A strange thing then:
To meet a man like this along the road.
Strange to see him walking so far alone,
In a restless country.
Strange to see such a man
Treading tracks out of Jerusalem, with no fear
of lonely vigilantes
Or roman swords, and strange too,
That he should speak so freely,
and asks so much of cowered men:
Trudging out of hope and onwards,
disappointment laid upon their backs
like heavy splintered yokes.
A strange thing then, to find themselves
forgetting the bile and panic in their throats as
The threat of whips and spears came near;
The fragile leaves and dusty coats.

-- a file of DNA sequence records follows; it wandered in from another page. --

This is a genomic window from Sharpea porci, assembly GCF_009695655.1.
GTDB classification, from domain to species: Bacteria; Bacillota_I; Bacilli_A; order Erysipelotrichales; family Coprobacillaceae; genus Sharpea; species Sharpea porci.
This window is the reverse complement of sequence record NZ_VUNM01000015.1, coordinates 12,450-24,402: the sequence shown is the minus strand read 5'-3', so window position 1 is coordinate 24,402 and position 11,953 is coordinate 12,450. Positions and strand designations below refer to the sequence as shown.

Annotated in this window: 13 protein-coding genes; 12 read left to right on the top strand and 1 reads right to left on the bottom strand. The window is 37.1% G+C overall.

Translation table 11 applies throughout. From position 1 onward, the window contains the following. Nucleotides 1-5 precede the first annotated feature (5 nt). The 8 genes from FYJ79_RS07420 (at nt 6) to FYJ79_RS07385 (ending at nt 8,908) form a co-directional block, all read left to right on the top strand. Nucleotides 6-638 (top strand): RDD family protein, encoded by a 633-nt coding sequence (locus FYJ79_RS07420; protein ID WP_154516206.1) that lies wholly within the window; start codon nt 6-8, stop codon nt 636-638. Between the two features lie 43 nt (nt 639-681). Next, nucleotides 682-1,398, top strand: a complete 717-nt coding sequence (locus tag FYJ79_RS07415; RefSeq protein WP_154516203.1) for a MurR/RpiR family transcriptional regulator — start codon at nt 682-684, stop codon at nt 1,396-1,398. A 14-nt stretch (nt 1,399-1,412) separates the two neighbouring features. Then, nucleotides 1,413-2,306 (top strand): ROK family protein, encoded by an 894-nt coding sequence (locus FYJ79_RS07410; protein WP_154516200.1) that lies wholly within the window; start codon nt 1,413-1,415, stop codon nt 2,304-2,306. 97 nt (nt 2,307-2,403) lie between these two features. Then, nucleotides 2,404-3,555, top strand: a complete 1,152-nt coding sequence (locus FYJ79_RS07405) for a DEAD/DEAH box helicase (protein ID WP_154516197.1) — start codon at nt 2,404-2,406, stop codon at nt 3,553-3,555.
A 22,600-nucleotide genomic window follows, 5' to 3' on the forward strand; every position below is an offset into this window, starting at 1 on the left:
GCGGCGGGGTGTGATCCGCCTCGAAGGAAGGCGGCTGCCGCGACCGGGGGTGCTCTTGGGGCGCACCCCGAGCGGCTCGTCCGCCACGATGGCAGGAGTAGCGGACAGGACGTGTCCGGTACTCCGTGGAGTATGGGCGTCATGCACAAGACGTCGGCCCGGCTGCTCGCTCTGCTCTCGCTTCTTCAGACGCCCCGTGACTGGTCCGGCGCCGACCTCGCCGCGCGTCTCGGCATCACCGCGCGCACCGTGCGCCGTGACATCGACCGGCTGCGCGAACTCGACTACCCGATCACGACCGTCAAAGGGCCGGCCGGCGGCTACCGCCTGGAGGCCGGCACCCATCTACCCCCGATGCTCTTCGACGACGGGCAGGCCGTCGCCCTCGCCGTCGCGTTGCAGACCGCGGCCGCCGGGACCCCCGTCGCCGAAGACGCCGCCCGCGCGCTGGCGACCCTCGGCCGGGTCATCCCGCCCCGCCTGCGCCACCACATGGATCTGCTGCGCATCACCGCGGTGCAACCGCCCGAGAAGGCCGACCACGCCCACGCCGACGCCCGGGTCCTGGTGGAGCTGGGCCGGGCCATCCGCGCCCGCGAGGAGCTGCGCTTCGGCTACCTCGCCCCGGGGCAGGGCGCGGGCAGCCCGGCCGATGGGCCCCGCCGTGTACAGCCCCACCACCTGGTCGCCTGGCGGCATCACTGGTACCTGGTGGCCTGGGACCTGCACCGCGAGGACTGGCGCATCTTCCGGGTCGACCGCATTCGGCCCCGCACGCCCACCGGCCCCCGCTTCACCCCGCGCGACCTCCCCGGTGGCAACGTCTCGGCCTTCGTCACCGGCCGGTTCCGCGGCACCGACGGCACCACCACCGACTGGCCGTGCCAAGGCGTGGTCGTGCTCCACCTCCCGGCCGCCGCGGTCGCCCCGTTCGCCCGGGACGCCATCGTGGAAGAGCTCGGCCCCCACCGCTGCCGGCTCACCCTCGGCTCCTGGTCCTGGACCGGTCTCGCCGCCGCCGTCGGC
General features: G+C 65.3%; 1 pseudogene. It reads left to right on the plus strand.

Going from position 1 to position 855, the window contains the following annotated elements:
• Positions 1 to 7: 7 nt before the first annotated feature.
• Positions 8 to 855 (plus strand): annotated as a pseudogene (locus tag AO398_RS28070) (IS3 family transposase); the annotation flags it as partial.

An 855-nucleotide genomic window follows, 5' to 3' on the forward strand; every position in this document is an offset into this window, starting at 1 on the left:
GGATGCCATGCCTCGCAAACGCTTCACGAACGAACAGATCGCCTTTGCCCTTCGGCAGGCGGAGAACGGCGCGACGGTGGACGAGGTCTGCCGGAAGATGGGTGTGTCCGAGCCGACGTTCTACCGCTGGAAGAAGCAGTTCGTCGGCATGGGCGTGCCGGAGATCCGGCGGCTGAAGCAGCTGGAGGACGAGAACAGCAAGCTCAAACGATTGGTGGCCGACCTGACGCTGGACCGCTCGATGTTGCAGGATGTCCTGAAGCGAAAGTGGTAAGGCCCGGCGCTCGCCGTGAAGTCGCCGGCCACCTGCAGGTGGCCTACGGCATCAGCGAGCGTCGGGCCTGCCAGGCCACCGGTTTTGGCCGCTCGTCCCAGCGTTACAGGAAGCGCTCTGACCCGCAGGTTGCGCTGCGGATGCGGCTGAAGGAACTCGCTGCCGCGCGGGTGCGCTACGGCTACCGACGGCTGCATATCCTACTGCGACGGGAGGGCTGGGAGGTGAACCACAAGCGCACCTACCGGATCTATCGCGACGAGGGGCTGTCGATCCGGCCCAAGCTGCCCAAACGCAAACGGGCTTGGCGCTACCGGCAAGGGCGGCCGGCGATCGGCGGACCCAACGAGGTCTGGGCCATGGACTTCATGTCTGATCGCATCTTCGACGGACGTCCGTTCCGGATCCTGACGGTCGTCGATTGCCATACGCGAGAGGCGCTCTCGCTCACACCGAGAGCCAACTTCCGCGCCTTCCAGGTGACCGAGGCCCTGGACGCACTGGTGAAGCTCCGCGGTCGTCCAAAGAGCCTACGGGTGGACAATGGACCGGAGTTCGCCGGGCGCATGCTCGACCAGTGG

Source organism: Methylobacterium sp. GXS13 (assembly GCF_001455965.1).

Strange to remember feeling young and clean,
In the temple full of sweet scents,
Hearing their rabbi’s tender words falling
On their fresher faces, long before salty hands from
Strange to find the tender flame of the law
Still breathing inside,
And scripture igniting as it once did,
in small flames of encouragement.
Whispers of promises,
glory, and the guests of Abraham.
They try not to fear and invite him in.
They lean their heads and keep one eye the door.
They pray that their charity has been seen,
With heaving chests they do not think
Of what prayers they might have dared to pray.
Strange then, that this man should take up food and bless
what is not his. Strange then, that as they pray
all that is gone and lost and burnt away,
The Stranger should command so gently
Do not be afraid.
But they are, nonetheless.